Last semester, Colorado State University faculty and students got a new place where they can turn up the heat — or just chill.
The kitchen facility in the Gifford Building used by the Department of Food Science and Human Nutrition received a major facelift last summer, going from a 1950s-style collection of formica and wood counters, stovetops and ovens to a state-of-the-art, newly equipped world of stainless steel.
And it was due in part to a fundraising campaign called “Transform Our Kitchen.”
“It’s hard to teach students about food safety when you’ve got cracked counter surfaces,” said Professor Martha Stone, adding that composting has replaced the sink disposals. “Now we’re green, and we’re not calling facilities management once a month to unclog a disposal.”
Associate Professor Jeffrey Miller said the previous kitchen, which featured individual units equipped with a stovetop, oven, sink and cabinets, was created during an era when a departmental mission was to train students how to be cooks. Now, that mission has expanded to accommodate higher enrollment in hospitality management and new areas like fermentation science: The remodeled facility features three fermentation incubators.
“We were using an old wine refrigerator in there before,” he said.
The new layout features reconfigurable work stations — stainless steel tables on wheels — that make better use of the space. New commercial convection ovens line the back wall, and there are dedicated areas for washing, cutting/slicing and rolling/shaping. Exhaust hoods and additional storage areas were added, as well as a commercial dishwasher with a three-minute cleaning cycle.
“Now the equipment can easily be changed out to keep it up to date,” Miller said, noting that he’d like to add a “combi” steam/convection oven at some point. “We will also have an overhead camera installed, so that students can watch remotely. It just gives us more possibilities in lots of areas.”
Before, during and after
The walls around a TA office were removed, adding about 300 square feet to the large room, according to Karen Hanawalt of lab support. She added that retractable outlets hanging from the ceiling provide versatility.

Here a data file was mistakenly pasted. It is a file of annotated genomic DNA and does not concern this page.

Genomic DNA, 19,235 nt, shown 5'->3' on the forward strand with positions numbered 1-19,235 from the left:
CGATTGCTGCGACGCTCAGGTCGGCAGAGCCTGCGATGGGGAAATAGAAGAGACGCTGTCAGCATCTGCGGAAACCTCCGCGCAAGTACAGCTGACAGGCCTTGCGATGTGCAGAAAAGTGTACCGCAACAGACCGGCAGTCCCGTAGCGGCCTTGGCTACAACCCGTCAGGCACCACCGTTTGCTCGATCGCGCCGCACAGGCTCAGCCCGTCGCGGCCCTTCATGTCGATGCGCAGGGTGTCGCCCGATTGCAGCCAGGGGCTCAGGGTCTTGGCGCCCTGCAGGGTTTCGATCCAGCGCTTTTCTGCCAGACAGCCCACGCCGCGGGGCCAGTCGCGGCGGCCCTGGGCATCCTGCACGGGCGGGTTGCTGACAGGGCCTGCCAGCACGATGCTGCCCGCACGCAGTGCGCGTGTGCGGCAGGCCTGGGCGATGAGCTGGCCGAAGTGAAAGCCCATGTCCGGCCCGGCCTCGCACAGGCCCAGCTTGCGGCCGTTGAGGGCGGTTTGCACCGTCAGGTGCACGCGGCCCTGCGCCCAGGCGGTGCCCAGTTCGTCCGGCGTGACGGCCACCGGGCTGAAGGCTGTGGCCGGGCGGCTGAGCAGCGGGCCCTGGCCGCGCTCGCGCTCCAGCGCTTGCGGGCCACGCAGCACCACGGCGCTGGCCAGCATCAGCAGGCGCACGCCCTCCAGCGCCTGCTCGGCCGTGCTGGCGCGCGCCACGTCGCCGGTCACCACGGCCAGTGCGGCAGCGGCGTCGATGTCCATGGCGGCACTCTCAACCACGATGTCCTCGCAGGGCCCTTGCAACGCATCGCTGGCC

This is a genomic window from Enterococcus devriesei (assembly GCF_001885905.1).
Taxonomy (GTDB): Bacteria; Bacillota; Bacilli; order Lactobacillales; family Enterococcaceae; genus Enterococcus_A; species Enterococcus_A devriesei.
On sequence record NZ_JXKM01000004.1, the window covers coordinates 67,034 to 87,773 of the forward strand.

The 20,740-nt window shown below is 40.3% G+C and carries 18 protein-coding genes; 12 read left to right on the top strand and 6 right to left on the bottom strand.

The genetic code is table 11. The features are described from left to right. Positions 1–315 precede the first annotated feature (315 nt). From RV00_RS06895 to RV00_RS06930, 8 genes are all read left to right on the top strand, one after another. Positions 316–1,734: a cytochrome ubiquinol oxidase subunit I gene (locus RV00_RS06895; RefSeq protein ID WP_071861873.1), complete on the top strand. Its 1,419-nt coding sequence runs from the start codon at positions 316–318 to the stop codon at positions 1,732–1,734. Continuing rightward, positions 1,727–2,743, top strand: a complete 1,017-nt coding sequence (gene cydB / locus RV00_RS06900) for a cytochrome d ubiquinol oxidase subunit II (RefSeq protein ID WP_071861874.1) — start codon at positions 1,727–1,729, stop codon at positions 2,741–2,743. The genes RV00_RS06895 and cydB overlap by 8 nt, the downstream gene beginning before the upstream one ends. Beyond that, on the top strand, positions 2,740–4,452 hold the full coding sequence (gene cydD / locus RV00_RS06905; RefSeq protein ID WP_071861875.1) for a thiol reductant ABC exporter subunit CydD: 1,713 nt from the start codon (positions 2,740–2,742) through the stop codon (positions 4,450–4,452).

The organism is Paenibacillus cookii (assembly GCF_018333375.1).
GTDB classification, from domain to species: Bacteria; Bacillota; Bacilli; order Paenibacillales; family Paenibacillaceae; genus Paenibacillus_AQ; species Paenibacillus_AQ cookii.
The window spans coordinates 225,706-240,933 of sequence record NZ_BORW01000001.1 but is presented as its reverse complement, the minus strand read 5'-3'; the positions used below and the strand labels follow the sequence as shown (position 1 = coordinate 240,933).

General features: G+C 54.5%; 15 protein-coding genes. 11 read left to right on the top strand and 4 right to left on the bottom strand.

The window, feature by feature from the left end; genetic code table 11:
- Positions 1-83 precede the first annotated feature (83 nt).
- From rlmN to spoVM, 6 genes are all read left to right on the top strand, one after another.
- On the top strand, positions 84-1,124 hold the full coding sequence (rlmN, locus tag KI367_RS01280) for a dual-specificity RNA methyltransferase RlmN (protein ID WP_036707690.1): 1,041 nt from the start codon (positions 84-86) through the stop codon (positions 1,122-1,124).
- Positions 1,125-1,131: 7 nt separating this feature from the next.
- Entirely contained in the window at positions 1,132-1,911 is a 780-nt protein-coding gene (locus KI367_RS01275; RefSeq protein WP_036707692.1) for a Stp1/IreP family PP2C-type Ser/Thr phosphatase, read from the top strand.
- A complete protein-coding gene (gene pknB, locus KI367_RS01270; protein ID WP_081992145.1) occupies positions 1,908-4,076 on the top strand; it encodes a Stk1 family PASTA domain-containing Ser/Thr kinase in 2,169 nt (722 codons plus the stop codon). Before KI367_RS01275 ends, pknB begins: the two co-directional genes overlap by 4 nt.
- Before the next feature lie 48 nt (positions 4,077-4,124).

“It used to be that you had to have the deep fryer in a certain place because that’s where the outlet was,” Miller said.
Postdoctoral fellow Laura Bauer said the more contemporary setup is better suited for demonstrations, thanks in part to a large tilted mirror hanging from the ceiling that lets students see what’s being done on the countertop.
“If you participate, and see it, you’re more likely to remember it, versus reading about it in a book,” Stone said.
Bunning explained that in addition to new surfaces that improve food safety, the revamped kitchen better resembles the settings in which students will spend their careers. Plus, she said, it can be configured for research projects, or for workshops on canning and other topics that will be available remotely for CSU Extension agents.
The project’s pricetag, nearly $600,000, was covered primarily with funding from CSU’s central administration, but the “Transform Our Kitchen” fundraising campaign has also generated about $5,000 to date, according to Department Head Michael Pagliassotti.
“Hats off to the CSU construction crew for getting this project done on time,” Miller said.
“There were lots of times that they worked well into the night,” Bunning added.
For more information, or to donate, visit https://advancing.colostate.edu/fshnkitchen. Additional photos are available on Flickr. The Department of Food Science and Human Nutrition is part of CSU’s College of Health and Human Sciences.